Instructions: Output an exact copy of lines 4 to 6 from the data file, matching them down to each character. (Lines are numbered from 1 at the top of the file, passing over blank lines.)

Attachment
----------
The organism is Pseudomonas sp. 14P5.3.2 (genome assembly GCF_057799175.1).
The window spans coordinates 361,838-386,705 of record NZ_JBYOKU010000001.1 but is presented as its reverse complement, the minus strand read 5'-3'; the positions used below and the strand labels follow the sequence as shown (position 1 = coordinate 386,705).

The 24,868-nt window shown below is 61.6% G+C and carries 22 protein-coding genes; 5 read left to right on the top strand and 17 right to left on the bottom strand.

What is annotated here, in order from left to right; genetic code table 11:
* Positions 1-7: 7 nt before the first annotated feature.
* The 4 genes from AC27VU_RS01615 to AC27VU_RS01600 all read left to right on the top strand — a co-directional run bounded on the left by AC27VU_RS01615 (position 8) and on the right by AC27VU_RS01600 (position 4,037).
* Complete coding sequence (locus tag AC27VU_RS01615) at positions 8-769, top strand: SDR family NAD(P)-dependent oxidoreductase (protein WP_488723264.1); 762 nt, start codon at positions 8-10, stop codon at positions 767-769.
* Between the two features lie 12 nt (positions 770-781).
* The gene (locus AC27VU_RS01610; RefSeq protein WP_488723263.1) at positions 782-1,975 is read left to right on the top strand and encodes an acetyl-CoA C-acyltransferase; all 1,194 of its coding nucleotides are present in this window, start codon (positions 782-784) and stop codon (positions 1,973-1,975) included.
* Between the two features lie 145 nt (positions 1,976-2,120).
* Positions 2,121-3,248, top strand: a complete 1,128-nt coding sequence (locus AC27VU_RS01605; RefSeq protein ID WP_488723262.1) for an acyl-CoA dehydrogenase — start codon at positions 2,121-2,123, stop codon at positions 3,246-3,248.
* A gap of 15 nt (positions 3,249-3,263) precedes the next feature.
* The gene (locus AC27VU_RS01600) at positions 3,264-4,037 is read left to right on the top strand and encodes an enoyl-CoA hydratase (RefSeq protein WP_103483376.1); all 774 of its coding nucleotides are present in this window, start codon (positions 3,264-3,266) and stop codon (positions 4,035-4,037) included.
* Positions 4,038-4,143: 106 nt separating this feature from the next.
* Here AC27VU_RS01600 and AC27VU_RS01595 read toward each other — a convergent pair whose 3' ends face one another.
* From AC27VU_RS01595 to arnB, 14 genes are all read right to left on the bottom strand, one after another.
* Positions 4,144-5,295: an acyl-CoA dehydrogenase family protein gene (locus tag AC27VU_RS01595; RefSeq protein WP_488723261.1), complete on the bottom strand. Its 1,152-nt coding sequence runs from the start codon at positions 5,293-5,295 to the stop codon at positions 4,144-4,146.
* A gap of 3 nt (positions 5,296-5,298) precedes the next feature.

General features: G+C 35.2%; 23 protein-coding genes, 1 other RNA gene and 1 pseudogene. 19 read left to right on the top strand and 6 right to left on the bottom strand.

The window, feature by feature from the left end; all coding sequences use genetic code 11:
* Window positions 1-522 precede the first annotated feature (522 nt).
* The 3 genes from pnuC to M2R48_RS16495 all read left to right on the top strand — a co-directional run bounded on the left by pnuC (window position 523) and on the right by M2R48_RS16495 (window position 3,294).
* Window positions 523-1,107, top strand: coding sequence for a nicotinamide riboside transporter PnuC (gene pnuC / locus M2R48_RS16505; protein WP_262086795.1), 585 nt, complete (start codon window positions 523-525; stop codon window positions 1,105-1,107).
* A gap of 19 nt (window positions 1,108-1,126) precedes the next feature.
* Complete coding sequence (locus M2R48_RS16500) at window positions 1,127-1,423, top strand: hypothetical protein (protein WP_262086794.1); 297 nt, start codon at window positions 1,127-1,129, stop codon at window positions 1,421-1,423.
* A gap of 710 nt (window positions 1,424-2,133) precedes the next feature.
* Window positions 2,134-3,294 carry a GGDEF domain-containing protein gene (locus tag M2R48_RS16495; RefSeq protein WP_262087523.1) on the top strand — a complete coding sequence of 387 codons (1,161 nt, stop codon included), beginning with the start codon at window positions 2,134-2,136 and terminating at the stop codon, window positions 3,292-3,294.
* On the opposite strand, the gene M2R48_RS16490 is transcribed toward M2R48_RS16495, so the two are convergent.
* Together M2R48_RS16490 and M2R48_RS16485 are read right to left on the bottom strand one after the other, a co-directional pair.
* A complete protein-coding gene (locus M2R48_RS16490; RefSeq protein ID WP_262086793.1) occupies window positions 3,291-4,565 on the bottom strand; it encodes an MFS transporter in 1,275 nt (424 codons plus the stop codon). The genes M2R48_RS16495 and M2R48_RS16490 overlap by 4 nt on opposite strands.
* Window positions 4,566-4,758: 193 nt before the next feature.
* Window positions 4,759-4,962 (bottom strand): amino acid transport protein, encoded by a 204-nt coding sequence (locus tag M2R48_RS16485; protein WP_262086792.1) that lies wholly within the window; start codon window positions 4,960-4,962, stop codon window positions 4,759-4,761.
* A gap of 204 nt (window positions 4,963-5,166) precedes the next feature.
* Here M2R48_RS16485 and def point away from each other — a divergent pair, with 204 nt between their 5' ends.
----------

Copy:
What is annotated here, in order from left to right; genetic code table 11:
* Positions 1-7: 7 nt before the first annotated feature.
* The 4 genes from AC27VU_RS01615 to AC27VU_RS01600 all read left to right on the top strand — a co-directional run bounded on the left by AC27VU_RS01615 (position 8) and on the right by AC27VU_RS01600 (position 4,037).